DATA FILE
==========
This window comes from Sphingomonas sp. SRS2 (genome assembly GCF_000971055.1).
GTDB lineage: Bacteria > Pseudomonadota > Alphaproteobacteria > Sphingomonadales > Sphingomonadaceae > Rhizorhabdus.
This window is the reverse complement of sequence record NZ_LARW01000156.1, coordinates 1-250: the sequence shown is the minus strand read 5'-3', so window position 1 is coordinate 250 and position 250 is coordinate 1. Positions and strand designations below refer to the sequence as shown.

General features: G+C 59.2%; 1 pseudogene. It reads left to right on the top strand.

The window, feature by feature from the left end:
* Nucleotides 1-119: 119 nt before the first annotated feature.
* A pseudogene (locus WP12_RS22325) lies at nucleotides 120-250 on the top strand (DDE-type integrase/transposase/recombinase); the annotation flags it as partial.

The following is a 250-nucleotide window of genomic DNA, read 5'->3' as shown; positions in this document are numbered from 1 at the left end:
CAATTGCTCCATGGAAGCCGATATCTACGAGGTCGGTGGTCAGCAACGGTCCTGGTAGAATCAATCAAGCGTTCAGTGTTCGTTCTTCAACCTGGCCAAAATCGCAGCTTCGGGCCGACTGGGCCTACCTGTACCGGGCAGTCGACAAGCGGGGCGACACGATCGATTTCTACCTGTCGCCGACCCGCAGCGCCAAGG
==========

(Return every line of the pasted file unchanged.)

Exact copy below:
This window comes from Sphingomonas sp. SRS2 (genome assembly GCF_000971055.1).
GTDB lineage: Bacteria > Pseudomonadota > Alphaproteobacteria > Sphingomonadales > Sphingomonadaceae > Rhizorhabdus.
This window is the reverse complement of sequence record NZ_LARW01000156.1, coordinates 1-250: the sequence shown is the minus strand read 5'-3', so window position 1 is coordinate 250 and position 250 is coordinate 1. Positions and strand designations below refer to the sequence as shown.

General features: G+C 59.2%; 1 pseudogene. It reads left to right on the top strand.

The window, feature by feature from the left end:
* Nucleotides 1-119: 119 nt before the first annotated feature.
* A pseudogene (locus WP12_RS22325) lies at nucleotides 120-250 on the top strand (DDE-type integrase/transposase/recombinase); the annotation flags it as partial.

The following is a 250-nucleotide window of genomic DNA, read 5'->3' as shown; positions in this document are numbered from 1 at the left end:
CAATTGCTCCATGGAAGCCGATATCTACGAGGTCGGTGGTCAGCAACGGTCCTGGTAGAATCAATCAAGCGTTCAGTGTTCGTTCTTCAACCTGGCCAAAATCGCAGCTTCGGGCCGACTGGGCCTACCTGTACCGGGCAGTCGACAAGCGGGGCGACACGATCGATTTCTACCTGTCGCCGACCCGCAGCGCCAAGG